The 600-seat brick Wieting Theatre in Toledo opened its doors September 12, 1912, with a capacity crowd for the Sheehan English Opera Company’s presentation of “Il Travatore.” As with many theatres across the country, focus shifted to movies and by the late 1950s, with the advent of television, the Wieting Theatre cut back to a part-time schedule. By 1958, the doors had temporarily closed.
Two years later, a group a concerned Toledo residents organized the Toledo Community Theatre Guild and took over operations of the historic facility. A reopening ceremony was held in September 1960, and in the spring of 1961, the first live production was presented by the Cornell College Players.
The Wieting Theatre is currently undergoing a substantial renovation project; a grand reopening is planned for January 2012, with new restrooms, new seats, new electrical systems, new heating and cooling, and a state-of-the-art digital sound and digital 3D projection systems.
Likely one of the youngest libraries in the state, the Elberon Public Library opened its doors on June 9, 1990. It originally opened as a branch of the library in Keystone, a community seven miles west of Elberon. The Keystone Public Library agreed to offer advice along with a loan of 200 books, while the City of Elberon agreed to allow the library to use the meeting room in the local community center.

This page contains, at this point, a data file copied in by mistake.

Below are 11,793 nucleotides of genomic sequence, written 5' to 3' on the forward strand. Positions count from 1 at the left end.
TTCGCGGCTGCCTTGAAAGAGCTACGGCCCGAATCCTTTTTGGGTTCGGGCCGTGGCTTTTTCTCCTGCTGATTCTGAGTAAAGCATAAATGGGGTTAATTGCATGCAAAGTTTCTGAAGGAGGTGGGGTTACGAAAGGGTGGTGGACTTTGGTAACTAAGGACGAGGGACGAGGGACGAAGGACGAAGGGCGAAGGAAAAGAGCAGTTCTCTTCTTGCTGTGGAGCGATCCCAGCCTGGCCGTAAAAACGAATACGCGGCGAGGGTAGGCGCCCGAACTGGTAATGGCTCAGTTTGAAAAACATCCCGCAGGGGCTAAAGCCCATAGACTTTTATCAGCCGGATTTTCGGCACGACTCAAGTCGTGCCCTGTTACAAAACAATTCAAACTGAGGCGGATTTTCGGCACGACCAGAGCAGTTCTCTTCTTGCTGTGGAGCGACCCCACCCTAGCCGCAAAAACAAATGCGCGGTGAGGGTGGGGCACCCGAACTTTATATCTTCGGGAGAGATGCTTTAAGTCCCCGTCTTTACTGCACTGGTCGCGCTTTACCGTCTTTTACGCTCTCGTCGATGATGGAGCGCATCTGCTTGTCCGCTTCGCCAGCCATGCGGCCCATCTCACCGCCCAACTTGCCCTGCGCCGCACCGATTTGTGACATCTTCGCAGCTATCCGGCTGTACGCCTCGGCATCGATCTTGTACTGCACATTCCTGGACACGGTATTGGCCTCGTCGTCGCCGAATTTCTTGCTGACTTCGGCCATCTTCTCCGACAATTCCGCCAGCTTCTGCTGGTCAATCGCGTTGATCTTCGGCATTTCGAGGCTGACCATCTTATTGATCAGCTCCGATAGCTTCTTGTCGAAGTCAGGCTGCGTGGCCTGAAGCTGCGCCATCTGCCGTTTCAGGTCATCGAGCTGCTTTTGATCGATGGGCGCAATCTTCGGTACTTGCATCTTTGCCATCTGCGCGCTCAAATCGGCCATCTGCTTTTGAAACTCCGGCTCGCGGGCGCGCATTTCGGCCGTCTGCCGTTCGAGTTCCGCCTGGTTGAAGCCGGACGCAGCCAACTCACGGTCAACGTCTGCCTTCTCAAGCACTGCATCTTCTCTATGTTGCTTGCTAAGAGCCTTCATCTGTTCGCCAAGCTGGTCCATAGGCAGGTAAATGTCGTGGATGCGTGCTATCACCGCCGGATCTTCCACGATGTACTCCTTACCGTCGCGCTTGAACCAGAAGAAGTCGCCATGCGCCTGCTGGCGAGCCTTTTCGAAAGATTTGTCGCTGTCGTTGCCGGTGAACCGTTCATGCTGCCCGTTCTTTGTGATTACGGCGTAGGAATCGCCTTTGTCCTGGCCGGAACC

As the library collection grew, so did the need for a larger library space. On February 13, 2006, the Elberon Public Library officially opened in a permanent space in the front of the expanded Elberon Community Center. The new space led to a growth in visitors and circulation, with 483 more visitors and 1,001 more items checked out in 2006. The library now holds over 5,000 books, 500 videos, and checked out nearly 6,000 items to community members in 2010.
Problems with electrical wiring and sanitary sewage caused the community-owned Traer Theatre to close its doors in 2002. The closing sparked a well-organized grassroots effort to repair, restore, and reopen the theatre, located in an 1895 building in downtown Traer in Tama County. Along with hundreds of hours of volunteer labor, local businesses and residents contributed over $150,000 over a four-year period, allowing the renovated theatre to reopen to the public in August 2006.
Today, the Traer Theatre continues to show first-run movies four days each week for just $2.00 per ticket. The 144-seat, volunteer-run theatre has received additional upgrades since the initial renovation, including a state-of-the-art sound system donated by a local bank. For current showtimes, check out the theatre’s website or call the movie line at (319) 478-2094.
The small Hometown Foods grocery store chain was established in 1996, when Iowa City resident Lyndon Johnson purchased an independent grocery store in the Grundy County town of Conrad, Iowa. Prior to the new store ownership venture, Johnson had spent his entire career in the grocery business, working in a variety of roles in stores across the state from Muscatine to Dubuque to Ottumwa.
Next, Johnson purchased the grocery store in Gladbrook in adjacent Tama County in 2000. Since opening the Gladborook store, the successful chain has added for more stores and now has a presence in Waterloo, Hubbard, State Center, and Baxter. In 2010, he was recognized by the Iowa Grocery Industry Association as Retailer of the Year. The Gladbrook and other stores are open daily from 8 a.m. to 8 p.m.